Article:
Steve Ealick's Research Group

Streptococcus pneumoniae Nicotinamidase

PDB files:

3O90, unliganded

3O91, nicotinaldehyde complex,

3O92, 5-methoxynicotinaldehyde complex

3O93, nicotinoyl-thioester complex

3O94, C136S-nicotinamide complex


Nicotinamidases are salvage enzymes that convert nicotinamide to nicotinic acid. These enzymes are essential for the recycling of nicotinamide into NAD+ in most prokaryotes, most single cell and multicellular eukaryotes, but not in mammals. The significance of these enzymes for nicotinamide salvage and for NAD+ homeostasis has increased interest in nicotinamidases as possible antibiotic targets. Nicotinamidases are also regulators of intracellular nicotinamide concentrations, thereby regulating signaling of downstream NAD+ consuming enzymes, such as the NAD+-dependent deacetylases (sirtuins). We determined the structure of Streptococcus pneumoniae nicotinamidase, both unliganded and in several complexes.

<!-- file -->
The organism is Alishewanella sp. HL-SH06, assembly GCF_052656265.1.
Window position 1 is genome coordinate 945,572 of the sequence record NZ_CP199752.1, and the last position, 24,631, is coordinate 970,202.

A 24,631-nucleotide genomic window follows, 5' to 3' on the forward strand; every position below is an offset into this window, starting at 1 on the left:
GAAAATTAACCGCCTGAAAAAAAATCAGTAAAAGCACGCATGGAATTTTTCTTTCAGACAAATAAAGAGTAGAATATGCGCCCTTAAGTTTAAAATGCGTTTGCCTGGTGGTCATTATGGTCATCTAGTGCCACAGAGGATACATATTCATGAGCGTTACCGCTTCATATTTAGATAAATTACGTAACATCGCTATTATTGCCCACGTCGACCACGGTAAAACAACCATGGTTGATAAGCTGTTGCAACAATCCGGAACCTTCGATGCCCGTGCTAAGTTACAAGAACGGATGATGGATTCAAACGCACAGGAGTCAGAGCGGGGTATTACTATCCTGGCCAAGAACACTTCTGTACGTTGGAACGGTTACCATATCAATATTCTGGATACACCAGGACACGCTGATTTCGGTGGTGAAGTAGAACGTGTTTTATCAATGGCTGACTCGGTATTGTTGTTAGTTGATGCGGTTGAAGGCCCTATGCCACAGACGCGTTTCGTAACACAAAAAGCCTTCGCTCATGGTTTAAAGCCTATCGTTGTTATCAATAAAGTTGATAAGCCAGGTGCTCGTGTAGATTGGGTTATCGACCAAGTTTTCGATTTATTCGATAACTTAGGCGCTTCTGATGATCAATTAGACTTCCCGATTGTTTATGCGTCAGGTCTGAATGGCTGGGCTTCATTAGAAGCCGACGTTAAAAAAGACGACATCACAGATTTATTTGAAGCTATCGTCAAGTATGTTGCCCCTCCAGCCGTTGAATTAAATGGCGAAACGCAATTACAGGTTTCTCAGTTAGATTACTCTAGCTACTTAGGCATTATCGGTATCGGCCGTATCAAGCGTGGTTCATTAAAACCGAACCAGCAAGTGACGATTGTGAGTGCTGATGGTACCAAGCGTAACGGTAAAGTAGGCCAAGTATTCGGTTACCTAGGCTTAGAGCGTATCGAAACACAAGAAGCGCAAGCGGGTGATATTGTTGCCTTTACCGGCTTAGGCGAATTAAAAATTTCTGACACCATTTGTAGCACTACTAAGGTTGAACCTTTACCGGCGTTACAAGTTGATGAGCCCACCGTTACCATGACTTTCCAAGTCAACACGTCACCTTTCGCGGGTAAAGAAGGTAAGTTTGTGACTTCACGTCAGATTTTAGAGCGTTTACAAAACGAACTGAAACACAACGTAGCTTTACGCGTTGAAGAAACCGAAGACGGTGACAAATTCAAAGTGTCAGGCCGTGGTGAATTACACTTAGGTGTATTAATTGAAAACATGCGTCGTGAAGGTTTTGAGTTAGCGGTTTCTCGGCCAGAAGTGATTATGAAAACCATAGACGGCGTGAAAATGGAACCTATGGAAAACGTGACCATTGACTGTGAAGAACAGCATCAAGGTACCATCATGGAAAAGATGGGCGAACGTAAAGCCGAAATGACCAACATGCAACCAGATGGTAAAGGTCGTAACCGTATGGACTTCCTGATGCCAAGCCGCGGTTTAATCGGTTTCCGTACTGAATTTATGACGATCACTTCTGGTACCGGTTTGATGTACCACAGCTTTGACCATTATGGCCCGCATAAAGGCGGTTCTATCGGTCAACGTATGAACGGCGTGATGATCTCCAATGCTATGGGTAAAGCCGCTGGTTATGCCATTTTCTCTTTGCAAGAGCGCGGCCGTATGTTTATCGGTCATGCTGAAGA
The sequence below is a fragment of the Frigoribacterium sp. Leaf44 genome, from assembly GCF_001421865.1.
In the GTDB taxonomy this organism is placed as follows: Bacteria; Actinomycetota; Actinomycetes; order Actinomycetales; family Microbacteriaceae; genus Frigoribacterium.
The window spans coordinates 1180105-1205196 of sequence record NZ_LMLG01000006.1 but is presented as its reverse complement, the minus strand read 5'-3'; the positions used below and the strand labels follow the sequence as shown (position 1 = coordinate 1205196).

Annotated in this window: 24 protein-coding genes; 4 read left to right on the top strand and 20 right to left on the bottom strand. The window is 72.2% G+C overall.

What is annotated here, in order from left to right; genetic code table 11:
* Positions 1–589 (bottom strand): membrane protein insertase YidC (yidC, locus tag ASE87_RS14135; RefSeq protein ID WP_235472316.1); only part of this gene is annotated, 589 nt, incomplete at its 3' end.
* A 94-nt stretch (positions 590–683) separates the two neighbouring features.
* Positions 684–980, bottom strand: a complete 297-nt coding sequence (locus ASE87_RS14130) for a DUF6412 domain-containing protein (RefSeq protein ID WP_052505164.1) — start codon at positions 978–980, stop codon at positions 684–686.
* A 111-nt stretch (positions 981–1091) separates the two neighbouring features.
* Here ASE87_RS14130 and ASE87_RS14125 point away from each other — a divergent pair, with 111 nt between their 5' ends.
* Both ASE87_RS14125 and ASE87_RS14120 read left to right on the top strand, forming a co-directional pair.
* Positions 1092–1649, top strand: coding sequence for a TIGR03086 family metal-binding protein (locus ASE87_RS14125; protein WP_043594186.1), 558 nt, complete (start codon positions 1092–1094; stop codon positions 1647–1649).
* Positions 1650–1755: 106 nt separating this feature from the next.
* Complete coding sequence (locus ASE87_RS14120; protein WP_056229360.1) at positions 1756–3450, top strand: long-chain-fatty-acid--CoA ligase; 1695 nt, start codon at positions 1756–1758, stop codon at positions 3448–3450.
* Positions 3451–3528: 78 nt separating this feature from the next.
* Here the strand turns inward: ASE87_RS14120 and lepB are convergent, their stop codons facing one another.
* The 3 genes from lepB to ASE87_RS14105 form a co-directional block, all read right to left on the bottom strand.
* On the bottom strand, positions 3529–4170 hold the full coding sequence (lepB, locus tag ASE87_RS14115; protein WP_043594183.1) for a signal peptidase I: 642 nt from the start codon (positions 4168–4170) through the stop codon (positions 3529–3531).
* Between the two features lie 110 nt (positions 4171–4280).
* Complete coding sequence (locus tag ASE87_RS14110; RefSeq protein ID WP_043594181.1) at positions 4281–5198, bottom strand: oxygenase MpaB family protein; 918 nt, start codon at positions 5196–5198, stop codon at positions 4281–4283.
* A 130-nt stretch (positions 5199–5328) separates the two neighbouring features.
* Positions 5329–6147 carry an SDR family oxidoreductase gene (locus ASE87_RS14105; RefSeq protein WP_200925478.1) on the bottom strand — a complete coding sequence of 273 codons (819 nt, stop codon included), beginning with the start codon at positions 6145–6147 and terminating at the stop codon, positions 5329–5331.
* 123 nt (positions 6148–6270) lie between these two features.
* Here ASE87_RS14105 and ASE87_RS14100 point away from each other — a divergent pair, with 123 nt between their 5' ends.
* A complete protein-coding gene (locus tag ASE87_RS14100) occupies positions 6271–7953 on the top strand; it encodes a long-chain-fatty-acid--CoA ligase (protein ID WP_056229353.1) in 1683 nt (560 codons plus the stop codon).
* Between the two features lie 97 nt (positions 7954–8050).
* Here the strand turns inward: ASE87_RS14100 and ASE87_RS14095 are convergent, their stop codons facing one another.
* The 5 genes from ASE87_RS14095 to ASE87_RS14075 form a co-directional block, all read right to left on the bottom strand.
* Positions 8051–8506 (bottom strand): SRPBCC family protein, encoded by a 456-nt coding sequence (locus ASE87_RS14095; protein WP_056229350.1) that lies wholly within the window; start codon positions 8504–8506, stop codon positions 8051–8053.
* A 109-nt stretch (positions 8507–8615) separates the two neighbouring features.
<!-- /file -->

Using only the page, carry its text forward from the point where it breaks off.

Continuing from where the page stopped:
SpNic is an α/β protein in which each protomer is comprised of a six-stranded β-sheet flanked by three helices on one side and four helices on the opposite side.


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SpNic is a homotetramer, consistent with molecular weight estimates determined by size exclusion chromatography.  Each protomer has an active site that is located in a solvent-accessible pocket.

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The active site was probed by the crystallization of several complexes. Data indicate that the native enzyme contains zinc ions and that there is an active site water molecule coordinated to the metal.

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French JB, Cen Y, Sauve AA, and Ealick SE. High Resolution Crystal Structures of Streptococcus pneumoniae Nicotinamidase with Trapped Intermediates Provide Insights into Catalytic Mechanism and Inhibition by Aldehydes. Biochemistry 49:8803-8812 (2010). PubMed

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